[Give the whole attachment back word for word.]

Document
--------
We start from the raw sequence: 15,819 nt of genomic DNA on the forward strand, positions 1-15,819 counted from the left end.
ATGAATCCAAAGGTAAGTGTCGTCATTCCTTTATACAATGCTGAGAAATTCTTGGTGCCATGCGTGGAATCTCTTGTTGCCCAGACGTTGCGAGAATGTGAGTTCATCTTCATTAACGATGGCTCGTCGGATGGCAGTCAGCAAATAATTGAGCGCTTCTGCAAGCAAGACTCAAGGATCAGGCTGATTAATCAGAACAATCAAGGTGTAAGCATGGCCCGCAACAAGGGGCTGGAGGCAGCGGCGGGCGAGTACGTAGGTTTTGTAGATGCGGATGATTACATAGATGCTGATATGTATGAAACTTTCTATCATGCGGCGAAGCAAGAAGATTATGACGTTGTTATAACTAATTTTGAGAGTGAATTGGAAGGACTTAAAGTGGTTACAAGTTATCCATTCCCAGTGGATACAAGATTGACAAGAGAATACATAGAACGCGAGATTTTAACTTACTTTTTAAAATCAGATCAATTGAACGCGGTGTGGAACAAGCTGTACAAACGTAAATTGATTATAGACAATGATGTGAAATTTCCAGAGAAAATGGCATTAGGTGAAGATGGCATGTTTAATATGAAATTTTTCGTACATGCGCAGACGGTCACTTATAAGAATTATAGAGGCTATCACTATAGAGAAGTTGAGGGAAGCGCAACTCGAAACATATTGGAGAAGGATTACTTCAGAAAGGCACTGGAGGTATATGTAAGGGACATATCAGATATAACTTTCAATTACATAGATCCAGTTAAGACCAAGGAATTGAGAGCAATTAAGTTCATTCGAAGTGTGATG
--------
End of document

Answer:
We start from the raw sequence: 15,819 nt of genomic DNA on the forward strand, positions 1-15,819 counted from the left end.
ATGAATCCAAAGGTAAGTGTCGTCATTCCTTTATACAATGCTGAGAAATTCTTGGTGCCATGCGTGGAATCTCTTGTTGCCCAGACGTTGCGAGAATGTGAGTTCATCTTCATTAACGATGGCTCGTCGGATGGCAGTCAGCAAATAATTGAGCGCTTCTGCAAGCAAGACTCAAGGATCAGGCTGATTAATCAGAACAATCAAGGTGTAAGCATGGCCCGCAACAAGGGGCTGGAGGCAGCGGCGGGCGAGTACGTAGGTTTTGTAGATGCGGATGATTACATAGATGCTGATATGTATGAAACTTTCTATCATGCGGCGAAGCAAGAAGATTATGACGTTGTTATAACTAATTTTGAGAGTGAATTGGAAGGACTTAAAGTGGTTACAAGTTATCCATTCCCAGTGGATACAAGATTGACAAGAGAATACATAGAACGCGAGATTTTAACTTACTTTTTAAAATCAGATCAATTGAACGCGGTGTGGAACAAGCTGTACAAACGTAAATTGATTATAGACAATGATGTGAAATTTCCAGAGAAAATGGCATTAGGTGAAGATGGCATGTTTAATATGAAATTTTTCGTACATGCGCAGACGGTCACTTATAAGAATTATAGAGGCTATCACTATAGAGAAGTTGAGGGAAGCGCAACTCGAAACATATTGGAGAAGGATTACTTCAGAAAGGCACTGGAGGTATATGTAAGGGACATATCAGATATAACTTTCAATTACATAGATCCAGTTAAGACCAAGGAATTGAGAGCAATTAAGTTCATTCGAAGTGTGATG